Yesterday we explained how to determine what your "reference level" is based on your master volume setting on the receiver.
Today, a few comment on why this information is important.
First, let us remember that at reference level a home theater system will require each main channel to have 105dB of headroom and the subwoofer(s) to have 118-121dB of headroom. This assume all speakers are set to small with the deepest bass from all the main speaker combined and sent to the subwoofer(s) along with the LFE channel. Also, the term "headroom" simply means clean output capabilities at the MLP(main listening positions).
If you want your system to have the ability to reproduce full reference levels with the most demanding source material you should factor in another 3dB of headroom for each channel. This way you won't be at the absolute limits of the system which will often cause various distortions and an overall degradation in the quality of the audio presentation.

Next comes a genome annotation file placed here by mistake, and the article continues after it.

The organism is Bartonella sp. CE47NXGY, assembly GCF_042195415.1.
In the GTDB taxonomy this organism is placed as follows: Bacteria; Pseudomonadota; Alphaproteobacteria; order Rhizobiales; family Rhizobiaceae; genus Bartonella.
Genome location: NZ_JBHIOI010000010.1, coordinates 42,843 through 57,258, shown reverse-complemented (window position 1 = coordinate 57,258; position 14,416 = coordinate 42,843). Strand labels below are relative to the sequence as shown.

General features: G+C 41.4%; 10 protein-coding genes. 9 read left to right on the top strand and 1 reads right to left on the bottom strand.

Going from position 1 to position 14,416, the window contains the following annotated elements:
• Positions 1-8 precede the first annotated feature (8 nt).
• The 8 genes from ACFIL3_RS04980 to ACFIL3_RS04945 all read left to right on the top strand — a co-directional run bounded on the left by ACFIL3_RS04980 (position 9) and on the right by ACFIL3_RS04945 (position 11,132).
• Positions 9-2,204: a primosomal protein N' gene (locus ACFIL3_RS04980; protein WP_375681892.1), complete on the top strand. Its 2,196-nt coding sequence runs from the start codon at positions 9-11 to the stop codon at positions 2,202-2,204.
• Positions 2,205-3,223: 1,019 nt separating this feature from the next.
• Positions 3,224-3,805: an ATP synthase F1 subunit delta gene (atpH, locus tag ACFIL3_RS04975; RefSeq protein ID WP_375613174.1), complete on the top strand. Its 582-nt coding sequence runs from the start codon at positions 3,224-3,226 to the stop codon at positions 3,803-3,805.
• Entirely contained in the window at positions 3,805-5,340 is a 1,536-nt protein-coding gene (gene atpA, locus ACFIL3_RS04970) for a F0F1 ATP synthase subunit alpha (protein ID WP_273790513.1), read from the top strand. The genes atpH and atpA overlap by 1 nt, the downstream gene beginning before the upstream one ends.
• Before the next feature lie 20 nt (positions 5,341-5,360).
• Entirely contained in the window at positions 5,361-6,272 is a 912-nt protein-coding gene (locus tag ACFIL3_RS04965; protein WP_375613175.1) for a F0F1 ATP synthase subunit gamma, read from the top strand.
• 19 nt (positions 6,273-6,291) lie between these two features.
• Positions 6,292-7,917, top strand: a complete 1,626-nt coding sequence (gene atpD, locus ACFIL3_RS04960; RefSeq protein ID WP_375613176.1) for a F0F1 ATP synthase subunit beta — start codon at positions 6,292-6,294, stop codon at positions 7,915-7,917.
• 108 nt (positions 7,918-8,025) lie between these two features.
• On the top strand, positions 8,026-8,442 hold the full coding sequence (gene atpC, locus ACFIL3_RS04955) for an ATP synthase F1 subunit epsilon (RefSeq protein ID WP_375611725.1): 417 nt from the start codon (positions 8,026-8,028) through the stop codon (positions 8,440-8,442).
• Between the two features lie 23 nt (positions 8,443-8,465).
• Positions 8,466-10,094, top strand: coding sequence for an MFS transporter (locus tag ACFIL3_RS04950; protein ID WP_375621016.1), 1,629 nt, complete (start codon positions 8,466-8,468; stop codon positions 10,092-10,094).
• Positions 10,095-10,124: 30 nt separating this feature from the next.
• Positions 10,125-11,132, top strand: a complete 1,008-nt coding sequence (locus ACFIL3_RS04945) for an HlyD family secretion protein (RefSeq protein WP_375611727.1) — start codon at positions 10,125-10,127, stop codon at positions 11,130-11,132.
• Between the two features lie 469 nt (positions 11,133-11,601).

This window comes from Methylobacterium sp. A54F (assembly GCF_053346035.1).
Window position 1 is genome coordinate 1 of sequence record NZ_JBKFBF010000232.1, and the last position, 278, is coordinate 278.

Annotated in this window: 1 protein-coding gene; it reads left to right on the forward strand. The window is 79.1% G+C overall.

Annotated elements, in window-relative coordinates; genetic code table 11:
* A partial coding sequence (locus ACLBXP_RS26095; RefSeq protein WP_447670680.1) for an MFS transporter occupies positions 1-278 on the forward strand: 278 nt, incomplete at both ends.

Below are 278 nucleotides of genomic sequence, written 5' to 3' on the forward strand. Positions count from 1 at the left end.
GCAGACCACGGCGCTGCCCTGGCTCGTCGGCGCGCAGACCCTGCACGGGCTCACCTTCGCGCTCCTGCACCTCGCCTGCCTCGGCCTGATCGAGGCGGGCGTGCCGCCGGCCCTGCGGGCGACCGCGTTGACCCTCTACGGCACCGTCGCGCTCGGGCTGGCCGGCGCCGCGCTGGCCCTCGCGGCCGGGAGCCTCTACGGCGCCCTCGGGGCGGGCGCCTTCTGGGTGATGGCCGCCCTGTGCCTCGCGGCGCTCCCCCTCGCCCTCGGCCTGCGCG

Now, reviewing the above information we can quickly determine the performance requirements for a given headroom "target". For example, if you rarely/never use master volume settings louder than 10dB under reference level we can safely say your main speaker should be capable of clean 98dB peaks at the seating and the subwoofer should be capable of 111-114dB peaks.
Once we know this information then we can examine variables like the room environment, intended subwoofer placement, distance from the speakers/subwoofer(s) to the MLP, etc and accurately determine the best subwoofer(or speaker) for your needs. Or, we can determine if you even need to upgrade from your current products. You may have all the headroom needed based on your listening preferences..
Power Sound Audio